We already know that families can be nests full of venom. Monicelli already told us that: in his Parenti serpenti he described with sharp wickedness the big and small pettiness of the Italian middle-class families. But if in that dark comedy it was a free-for-all kind of fight, in Denis Rabaglia’s My Beloved Enemy – presented in the Piazza Grande of the Locarno Film Festival – the fight is all but fair.

Enzo, played by Diego Abatantuono, is a quiet professor who loves nature and tranquility. One day, he bumps into a runaway killer (Antonio Folletto) and saves his life. From the moment on, nothing will be the same. To relieve his moral debt, the killer offers Enzo to kill his worst enemy. But Enzo has none, neither inside or outside his family. Or at least that’s what it seems. By looking through the surface, Enzo will find out how things are for real.

Abatantuono states: “The killer too might not be what he seems. Someone could see him as a sort of inner moral voice, and wouldn’t be wrong because this film tells of an awakening, the newfound awareness of a man who jus trusted people without really looking at them. Working on this film has been very interesting for me. I love those films that look for irony without giving up on realism. In this case, the main topic is the solitude of a man facing a reality that conceals enemies among friends, and that unexpectedly shows positive aspects of those who are supposed to be your enemies. It’s also interesting to see how the film deals with the issue of justice that often clash with our desires and moral demands.”

Among Abatantuono’s familiar enemies, we find Sandra Milo – playing a selfish and bossy mother – and Roberto Ciufoli – a peculiar priest. Milo states: “It’s been fun playing this part because in reality I’m the opposite of my character. I’m a very sweet woman who believes in the kindness of the people. When I meet someone who is not exactly that kind, well, I try to imagine him as a child, when he was loved by his parents, pampered by his mother and maybe had some kindness back then.” Ciufoli adds: “Luckily nice people are never completely nice, likewise the bad ones. Life has fun in subverting the perspectives and fools us around.”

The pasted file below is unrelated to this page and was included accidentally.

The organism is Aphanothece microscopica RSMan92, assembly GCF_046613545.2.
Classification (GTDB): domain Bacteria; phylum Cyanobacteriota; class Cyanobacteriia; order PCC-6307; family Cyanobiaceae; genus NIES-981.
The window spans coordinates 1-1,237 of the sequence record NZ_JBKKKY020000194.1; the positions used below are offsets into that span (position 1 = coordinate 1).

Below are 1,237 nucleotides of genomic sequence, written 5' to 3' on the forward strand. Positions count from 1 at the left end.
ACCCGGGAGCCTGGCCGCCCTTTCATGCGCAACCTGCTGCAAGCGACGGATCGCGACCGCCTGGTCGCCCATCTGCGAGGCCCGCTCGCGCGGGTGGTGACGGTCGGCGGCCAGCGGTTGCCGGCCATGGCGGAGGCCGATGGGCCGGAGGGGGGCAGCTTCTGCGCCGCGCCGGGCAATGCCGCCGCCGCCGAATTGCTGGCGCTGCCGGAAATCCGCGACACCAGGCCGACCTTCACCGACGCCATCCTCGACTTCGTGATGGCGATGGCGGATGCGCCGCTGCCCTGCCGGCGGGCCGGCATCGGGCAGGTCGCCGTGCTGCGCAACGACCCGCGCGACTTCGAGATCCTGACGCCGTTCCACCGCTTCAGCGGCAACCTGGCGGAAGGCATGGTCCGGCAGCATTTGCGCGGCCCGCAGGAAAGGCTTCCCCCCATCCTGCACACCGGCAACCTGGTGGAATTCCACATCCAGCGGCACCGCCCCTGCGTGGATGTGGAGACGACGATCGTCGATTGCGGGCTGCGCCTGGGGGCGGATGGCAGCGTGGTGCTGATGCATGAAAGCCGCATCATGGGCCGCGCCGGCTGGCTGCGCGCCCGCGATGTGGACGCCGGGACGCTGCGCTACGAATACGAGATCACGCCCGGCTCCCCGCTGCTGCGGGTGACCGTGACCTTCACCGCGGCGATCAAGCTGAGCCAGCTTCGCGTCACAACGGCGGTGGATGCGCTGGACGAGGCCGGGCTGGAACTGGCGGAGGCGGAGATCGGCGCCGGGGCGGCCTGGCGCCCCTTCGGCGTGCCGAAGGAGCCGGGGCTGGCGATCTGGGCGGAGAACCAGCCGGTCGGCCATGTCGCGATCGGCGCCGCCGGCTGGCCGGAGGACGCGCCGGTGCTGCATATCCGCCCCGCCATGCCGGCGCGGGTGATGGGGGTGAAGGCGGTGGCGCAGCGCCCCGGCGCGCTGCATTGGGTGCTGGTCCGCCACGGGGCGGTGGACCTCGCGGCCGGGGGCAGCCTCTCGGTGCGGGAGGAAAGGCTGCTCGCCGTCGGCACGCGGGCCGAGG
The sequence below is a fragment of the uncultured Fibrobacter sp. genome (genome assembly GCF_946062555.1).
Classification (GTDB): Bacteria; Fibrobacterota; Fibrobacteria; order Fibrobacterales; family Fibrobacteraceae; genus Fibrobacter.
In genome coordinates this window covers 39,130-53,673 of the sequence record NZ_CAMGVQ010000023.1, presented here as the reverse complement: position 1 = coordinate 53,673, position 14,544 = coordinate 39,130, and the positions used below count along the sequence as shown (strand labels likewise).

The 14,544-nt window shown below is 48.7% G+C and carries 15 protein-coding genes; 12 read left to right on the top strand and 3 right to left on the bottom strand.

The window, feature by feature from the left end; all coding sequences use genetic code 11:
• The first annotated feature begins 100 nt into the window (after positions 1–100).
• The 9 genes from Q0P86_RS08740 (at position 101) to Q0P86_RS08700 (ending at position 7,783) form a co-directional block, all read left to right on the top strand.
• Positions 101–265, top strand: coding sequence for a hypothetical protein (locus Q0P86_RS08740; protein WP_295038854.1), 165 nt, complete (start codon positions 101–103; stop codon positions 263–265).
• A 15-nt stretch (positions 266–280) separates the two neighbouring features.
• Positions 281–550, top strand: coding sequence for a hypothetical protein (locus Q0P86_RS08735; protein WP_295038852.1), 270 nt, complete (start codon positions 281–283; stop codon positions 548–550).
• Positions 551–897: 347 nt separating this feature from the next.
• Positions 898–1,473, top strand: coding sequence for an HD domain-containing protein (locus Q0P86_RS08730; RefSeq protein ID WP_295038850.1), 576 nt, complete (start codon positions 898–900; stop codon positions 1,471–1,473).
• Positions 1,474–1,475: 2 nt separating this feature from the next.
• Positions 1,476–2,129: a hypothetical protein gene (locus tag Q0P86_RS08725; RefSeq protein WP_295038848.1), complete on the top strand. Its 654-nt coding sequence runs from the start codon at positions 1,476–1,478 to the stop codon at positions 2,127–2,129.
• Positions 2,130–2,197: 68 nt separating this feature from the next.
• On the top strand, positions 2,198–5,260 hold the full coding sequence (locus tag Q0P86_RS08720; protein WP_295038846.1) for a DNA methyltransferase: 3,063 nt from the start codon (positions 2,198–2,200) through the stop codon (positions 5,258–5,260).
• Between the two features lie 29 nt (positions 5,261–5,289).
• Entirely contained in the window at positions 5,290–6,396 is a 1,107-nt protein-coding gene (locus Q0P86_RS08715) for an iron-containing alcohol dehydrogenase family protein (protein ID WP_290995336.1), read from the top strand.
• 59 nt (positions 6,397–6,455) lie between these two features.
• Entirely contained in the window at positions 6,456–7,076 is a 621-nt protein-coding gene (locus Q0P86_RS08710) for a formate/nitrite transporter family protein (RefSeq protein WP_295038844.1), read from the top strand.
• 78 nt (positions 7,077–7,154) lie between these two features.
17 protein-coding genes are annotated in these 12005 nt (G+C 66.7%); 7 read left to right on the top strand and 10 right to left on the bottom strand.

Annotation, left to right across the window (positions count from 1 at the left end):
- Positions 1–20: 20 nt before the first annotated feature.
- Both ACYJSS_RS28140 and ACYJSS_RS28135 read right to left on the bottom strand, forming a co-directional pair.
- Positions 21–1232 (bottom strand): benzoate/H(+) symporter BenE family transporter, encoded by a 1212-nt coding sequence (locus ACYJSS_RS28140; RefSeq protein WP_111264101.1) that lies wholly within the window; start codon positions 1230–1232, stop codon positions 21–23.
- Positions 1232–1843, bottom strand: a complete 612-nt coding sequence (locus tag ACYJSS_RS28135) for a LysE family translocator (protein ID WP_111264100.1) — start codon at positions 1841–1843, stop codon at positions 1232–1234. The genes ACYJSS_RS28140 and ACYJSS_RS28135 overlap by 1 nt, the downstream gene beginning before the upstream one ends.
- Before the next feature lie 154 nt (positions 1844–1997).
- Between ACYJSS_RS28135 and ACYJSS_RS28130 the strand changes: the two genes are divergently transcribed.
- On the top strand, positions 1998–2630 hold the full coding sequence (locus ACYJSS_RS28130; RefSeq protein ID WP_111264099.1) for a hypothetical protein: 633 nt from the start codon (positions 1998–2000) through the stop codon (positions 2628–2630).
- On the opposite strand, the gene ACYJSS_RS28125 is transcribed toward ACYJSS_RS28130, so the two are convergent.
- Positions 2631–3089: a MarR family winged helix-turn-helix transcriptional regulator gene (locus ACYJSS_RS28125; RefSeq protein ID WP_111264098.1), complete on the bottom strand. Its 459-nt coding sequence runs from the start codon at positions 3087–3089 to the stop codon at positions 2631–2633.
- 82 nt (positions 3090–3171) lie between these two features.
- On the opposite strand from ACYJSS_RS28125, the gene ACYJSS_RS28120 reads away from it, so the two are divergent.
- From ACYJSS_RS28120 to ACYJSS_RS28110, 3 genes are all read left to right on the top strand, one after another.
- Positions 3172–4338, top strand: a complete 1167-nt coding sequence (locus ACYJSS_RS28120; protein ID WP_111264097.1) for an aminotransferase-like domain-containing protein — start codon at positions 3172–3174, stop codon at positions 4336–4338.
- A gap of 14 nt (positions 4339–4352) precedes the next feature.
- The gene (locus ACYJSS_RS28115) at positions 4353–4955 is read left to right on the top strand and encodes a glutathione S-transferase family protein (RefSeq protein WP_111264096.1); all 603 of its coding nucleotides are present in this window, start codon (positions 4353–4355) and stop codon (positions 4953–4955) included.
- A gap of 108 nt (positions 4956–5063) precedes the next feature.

Director Denis Rabaglia further states: “I tried to tell this story as a Poirot novel, giving all characters a bit of suspense and then analyzing all the possible guilty ones. I am very happy with the final result, that was made possible also thanks to the precious collaboration of Diego Abatantuono who has been extremely generous: he set the tone of the story and guided our team as an excellent orchestra director.”

Abatantuono too confirms he participated in the writing process: “It’s a habit for me to whisper some comments that are neither an off-screen voice nor proper dialogue lines, but just a sort of openhearted thinking of the character I’m playing. I think these could be useful to get the progressive awareness of the character, who couldn’t see anything at first, but then start to understand the people around him. This is my major contribution to this film, in which I worked with extraordinary actors and a special crew. It’s been an honor to work with Sandra Milo, a diva who can play all the roles – playing his son is a glorious moment in my career.”